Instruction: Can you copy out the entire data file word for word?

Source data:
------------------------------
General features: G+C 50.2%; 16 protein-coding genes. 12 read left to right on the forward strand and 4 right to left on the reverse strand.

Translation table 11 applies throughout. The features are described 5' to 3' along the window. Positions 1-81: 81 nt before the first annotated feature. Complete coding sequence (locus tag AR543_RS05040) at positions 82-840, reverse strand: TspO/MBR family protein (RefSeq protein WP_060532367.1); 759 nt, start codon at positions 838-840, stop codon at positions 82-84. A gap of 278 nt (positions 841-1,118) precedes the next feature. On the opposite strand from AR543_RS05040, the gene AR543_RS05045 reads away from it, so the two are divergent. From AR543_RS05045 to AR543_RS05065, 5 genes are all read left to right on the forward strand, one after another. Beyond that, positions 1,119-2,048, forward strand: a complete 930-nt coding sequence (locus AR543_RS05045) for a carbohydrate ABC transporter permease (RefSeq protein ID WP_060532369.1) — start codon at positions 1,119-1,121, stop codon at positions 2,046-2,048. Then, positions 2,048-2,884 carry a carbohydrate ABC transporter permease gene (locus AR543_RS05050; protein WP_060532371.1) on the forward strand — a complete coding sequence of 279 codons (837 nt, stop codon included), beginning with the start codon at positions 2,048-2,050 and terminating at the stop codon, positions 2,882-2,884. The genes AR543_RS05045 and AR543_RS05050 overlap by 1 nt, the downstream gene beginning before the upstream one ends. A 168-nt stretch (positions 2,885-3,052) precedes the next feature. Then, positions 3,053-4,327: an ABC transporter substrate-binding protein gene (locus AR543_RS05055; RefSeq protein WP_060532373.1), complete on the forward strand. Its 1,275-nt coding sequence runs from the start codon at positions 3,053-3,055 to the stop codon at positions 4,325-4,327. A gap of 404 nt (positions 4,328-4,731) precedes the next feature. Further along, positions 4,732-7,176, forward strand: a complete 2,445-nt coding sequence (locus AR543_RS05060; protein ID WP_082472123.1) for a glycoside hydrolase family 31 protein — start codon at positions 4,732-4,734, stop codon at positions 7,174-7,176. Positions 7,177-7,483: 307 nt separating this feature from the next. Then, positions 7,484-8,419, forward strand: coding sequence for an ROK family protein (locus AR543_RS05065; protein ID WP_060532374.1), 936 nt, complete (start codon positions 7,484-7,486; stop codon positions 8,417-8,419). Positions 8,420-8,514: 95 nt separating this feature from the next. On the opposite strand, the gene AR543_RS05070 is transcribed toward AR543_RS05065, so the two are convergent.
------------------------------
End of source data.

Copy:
General features: G+C 50.2%; 16 protein-coding genes. 12 read left to right on the forward strand and 4 right to left on the reverse strand.

Translation table 11 applies throughout. The features are described 5' to 3' along the window. Positions 1-81: 81 nt before the first annotated feature. Complete coding sequence (locus tag AR543_RS05040) at positions 82-840, reverse strand: TspO/MBR family protein (RefSeq protein WP_060532367.1); 759 nt, start codon at positions 838-840, stop codon at positions 82-84. A gap of 278 nt (positions 841-1,118) precedes the next feature. On the opposite strand from AR543_RS05040, the gene AR543_RS05045 reads away from it, so the two are divergent. From AR543_RS05045 to AR543_RS05065, 5 genes are all read left to right on the forward strand, one after another. Beyond that, positions 1,119-2,048, forward strand: a complete 930-nt coding sequence (locus AR543_RS05045) for a carbohydrate ABC transporter permease (RefSeq protein ID WP_060532369.1) — start codon at positions 1,119-1,121, stop codon at positions 2,046-2,048. Then, positions 2,048-2,884 carry a carbohydrate ABC transporter permease gene (locus AR543_RS05050; protein WP_060532371.1) on the forward strand — a complete coding sequence of 279 codons (837 nt, stop codon included), beginning with the start codon at positions 2,048-2,050 and terminating at the stop codon, positions 2,882-2,884. The genes AR543_RS05045 and AR543_RS05050 overlap by 1 nt, the downstream gene beginning before the upstream one ends. A 168-nt stretch (positions 2,885-3,052) precedes the next feature. Then, positions 3,053-4,327: an ABC transporter substrate-binding protein gene (locus AR543_RS05055; RefSeq protein WP_060532373.1), complete on the forward strand. Its 1,275-nt coding sequence runs from the start codon at positions 3,053-3,055 to the stop codon at positions 4,325-4,327. A gap of 404 nt (positions 4,328-4,731) precedes the next feature. Further along, positions 4,732-7,176, forward strand: a complete 2,445-nt coding sequence (locus AR543_RS05060; protein ID WP_082472123.1) for a glycoside hydrolase family 31 protein — start codon at positions 4,732-4,734, stop codon at positions 7,174-7,176. Positions 7,177-7,483: 307 nt separating this feature from the next. Then, positions 7,484-8,419, forward strand: coding sequence for an ROK family protein (locus AR543_RS05065; protein ID WP_060532374.1), 936 nt, complete (start codon positions 7,484-7,486; stop codon positions 8,417-8,419). Positions 8,420-8,514: 95 nt separating this feature from the next. On the opposite strand, the gene AR543_RS05070 is transcribed toward AR543_RS05065, so the two are convergent.